A trial court did not abuse its discretion when it gave a jury instruction during an invasion of privacy trial, the Court of Appeals ruled, but the appeals court sua sponte did reverse one of two convictions because of double jeopardy.
Tony Hatchett was convicted of two counts of Class A misdemeanor invasion of privacy, enhanced to Class D felonies because of a prior unrelated conviction, for calling Janetta Buckhalter, the mother of his child, from jail in violation of a no-contact order and protective order in effect.
In Tony Hatchett v. State of Indiana, 49A02-1408-CR-561, Hatchett argued that the trial court abused its discretion when it instructed the jury on the law regarding invasion of privacy. Over Hatchett’s objection, the trial court accepted the state’s tendered jury instruction, which said, “When determining whether a party committed the act of invasion of privacy, we do not consider whether Ms. Buckhalter knowingly ignored the protective order but, rather, whether the defendant knowing[ly] violated the protective order.”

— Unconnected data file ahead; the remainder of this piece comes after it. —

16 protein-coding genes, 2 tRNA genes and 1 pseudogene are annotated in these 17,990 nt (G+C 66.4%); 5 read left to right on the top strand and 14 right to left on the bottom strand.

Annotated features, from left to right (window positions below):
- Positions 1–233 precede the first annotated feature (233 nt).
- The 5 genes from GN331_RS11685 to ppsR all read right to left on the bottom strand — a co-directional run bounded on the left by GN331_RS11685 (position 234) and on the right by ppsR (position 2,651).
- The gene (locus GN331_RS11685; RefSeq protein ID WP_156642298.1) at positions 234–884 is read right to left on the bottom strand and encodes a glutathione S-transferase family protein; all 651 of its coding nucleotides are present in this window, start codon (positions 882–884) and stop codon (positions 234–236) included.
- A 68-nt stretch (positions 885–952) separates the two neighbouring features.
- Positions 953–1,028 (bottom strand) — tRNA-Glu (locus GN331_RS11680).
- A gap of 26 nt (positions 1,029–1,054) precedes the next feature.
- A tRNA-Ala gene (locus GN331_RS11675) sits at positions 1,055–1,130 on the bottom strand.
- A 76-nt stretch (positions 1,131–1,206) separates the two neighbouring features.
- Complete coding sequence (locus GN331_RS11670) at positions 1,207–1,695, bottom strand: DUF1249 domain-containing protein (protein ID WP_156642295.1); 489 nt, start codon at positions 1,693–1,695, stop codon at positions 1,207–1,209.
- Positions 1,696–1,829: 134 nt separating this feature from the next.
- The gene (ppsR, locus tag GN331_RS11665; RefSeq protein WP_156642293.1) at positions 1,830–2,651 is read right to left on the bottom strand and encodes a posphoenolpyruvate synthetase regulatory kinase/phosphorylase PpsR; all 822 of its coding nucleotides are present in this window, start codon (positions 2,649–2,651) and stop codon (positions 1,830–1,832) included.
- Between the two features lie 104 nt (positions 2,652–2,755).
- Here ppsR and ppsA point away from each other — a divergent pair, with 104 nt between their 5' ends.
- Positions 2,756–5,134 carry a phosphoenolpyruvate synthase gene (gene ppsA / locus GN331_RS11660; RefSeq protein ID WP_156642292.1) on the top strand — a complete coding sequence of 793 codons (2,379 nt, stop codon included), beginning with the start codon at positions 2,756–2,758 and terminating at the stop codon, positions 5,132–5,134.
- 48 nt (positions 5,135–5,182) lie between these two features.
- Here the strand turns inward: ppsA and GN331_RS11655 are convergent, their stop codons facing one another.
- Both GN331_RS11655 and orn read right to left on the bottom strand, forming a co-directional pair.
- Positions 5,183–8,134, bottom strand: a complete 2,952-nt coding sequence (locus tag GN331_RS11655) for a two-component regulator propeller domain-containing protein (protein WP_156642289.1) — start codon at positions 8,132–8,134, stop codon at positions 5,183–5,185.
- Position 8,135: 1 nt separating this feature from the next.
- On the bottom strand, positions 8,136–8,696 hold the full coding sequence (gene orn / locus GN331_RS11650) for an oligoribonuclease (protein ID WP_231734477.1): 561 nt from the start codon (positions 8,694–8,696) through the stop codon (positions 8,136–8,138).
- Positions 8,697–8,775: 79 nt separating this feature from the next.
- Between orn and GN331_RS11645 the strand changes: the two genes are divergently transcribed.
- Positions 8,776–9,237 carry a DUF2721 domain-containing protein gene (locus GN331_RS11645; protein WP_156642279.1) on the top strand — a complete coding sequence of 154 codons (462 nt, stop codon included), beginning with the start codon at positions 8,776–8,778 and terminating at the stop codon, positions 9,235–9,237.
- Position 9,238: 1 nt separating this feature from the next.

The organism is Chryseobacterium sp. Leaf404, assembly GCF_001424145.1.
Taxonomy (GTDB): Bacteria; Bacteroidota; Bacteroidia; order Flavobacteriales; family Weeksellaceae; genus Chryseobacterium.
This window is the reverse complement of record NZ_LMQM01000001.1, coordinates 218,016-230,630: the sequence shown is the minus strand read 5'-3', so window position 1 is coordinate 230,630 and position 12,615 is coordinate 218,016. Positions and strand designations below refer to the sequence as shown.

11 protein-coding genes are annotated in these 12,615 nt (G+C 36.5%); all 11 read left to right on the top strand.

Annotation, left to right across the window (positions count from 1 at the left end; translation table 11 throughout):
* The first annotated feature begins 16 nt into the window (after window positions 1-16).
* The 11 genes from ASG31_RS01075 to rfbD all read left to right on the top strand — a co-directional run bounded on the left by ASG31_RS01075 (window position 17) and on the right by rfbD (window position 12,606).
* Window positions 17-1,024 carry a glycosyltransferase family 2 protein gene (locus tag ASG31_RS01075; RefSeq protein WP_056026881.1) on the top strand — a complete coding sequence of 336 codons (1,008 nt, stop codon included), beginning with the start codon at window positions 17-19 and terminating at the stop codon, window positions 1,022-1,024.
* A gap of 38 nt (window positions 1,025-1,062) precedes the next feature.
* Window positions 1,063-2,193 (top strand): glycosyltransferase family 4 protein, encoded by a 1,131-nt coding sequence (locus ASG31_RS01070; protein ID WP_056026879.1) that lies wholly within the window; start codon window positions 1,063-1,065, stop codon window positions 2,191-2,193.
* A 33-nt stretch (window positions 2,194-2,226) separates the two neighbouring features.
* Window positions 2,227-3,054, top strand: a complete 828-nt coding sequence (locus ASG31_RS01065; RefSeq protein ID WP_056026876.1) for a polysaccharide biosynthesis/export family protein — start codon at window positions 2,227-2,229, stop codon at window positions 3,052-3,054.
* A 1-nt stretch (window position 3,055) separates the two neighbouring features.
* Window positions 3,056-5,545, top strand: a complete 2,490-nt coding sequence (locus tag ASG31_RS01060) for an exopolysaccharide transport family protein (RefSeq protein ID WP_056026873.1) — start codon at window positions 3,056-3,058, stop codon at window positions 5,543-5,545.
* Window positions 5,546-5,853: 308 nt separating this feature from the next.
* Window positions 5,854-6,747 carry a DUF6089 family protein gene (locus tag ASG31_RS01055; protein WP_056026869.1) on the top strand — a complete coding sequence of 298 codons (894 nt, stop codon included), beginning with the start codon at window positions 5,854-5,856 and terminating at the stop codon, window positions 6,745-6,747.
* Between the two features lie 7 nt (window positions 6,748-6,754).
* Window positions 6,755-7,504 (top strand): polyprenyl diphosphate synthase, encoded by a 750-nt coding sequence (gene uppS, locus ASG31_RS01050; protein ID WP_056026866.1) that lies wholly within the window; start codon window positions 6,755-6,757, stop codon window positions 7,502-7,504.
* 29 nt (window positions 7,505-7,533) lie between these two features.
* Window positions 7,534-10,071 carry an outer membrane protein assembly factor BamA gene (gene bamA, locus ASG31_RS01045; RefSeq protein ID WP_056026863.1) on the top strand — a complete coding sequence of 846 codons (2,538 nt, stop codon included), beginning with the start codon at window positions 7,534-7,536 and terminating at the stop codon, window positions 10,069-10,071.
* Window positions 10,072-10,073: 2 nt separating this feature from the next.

The state noted the issue of consent was brought up by several potential jurors during jury selection; Hatchett maintained he never contended that Buckhalter consented to the contact.
The COA disagreed that Hatchett did not imply Buckhalter had consented to his call because during cross-examination of her at trial, Hatchett’s counsel asked her about the number Hatchett called from jail. That number was a different number than what she had when the two were together, which implied she may have given her number to Hatchett.
Even if the trial court abused its discretion in giving the instruction, it did not prejudice Hatchett’s substantial rights as there was sufficient evidence to convict him of the crime.
But because the same telephone call was used as evidence to support that Hatchett violated both the protective order and the no-contact order, and the jury used the same evidence to establish the essential elements of both offenses, the judges sua sponte ordered one conviction vacated.